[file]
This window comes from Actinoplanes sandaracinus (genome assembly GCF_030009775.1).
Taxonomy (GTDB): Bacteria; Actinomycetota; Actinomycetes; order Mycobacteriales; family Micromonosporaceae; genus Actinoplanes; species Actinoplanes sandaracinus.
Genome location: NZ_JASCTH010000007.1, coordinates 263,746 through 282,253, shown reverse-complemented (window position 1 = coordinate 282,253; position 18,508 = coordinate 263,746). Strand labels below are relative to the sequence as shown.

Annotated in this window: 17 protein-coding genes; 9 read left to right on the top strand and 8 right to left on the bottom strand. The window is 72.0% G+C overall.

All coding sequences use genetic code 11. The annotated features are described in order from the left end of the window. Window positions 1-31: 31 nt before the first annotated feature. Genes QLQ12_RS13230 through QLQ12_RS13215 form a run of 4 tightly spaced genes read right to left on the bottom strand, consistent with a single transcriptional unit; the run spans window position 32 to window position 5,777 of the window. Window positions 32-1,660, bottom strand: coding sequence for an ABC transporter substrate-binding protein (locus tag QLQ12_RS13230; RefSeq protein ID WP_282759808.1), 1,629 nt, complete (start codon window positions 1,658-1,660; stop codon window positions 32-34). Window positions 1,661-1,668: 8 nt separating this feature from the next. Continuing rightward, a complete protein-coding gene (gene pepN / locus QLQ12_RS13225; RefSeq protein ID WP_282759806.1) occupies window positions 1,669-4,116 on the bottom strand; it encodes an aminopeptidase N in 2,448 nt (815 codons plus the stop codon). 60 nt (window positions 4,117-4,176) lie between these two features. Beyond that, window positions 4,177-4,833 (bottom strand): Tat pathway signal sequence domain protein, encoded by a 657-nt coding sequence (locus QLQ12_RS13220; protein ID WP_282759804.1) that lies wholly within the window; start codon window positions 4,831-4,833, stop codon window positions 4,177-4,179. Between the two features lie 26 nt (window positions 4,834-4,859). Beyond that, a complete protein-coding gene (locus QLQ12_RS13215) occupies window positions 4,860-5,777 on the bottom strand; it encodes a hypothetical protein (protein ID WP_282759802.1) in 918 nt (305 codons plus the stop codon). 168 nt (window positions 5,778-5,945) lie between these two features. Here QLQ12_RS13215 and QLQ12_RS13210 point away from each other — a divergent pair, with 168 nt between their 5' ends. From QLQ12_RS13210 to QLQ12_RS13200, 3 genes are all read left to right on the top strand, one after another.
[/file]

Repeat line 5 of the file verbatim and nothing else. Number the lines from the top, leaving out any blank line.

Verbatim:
All coding sequences use genetic code 11. The annotated features are described in order from the left end of the window. Window positions 1-31: 31 nt before the first annotated feature. Genes QLQ12_RS13230 through QLQ12_RS13215 form a run of 4 tightly spaced genes read right to left on the bottom strand, consistent with a single transcriptional unit; the run spans window position 32 to window position 5,777 of the window. Window positions 32-1,660, bottom strand: coding sequence for an ABC transporter substrate-binding protein (locus tag QLQ12_RS13230; RefSeq protein ID WP_282759808.1), 1,629 nt, complete (start codon window positions 1,658-1,660; stop codon window positions 32-34). Window positions 1,661-1,668: 8 nt separating this feature from the next. Continuing rightward, a complete protein-coding gene (gene pepN / locus QLQ12_RS13225; RefSeq protein ID WP_282759806.1) occupies window positions 1,669-4,116 on the bottom strand; it encodes an aminopeptidase N in 2,448 nt (815 codons plus the stop codon). 60 nt (window positions 4,117-4,176) lie between these two features. Beyond that, window positions 4,177-4,833 (bottom strand): Tat pathway signal sequence domain protein, encoded by a 657-nt coding sequence (locus QLQ12_RS13220; protein ID WP_282759804.1) that lies wholly within the window; start codon window positions 4,831-4,833, stop codon window positions 4,177-4,179. Between the two features lie 26 nt (window positions 4,834-4,859). Beyond that, a complete protein-coding gene (locus QLQ12_RS13215) occupies window positions 4,860-5,777 on the bottom strand; it encodes a hypothetical protein (protein ID WP_282759802.1) in 918 nt (305 codons plus the stop codon). 168 nt (window positions 5,778-5,945) lie between these two features. Here QLQ12_RS13215 and QLQ12_RS13210 point away from each other — a divergent pair, with 168 nt between their 5' ends. From QLQ12_RS13210 to QLQ12_RS13200, 3 genes are all read left to right on the top strand, one after another.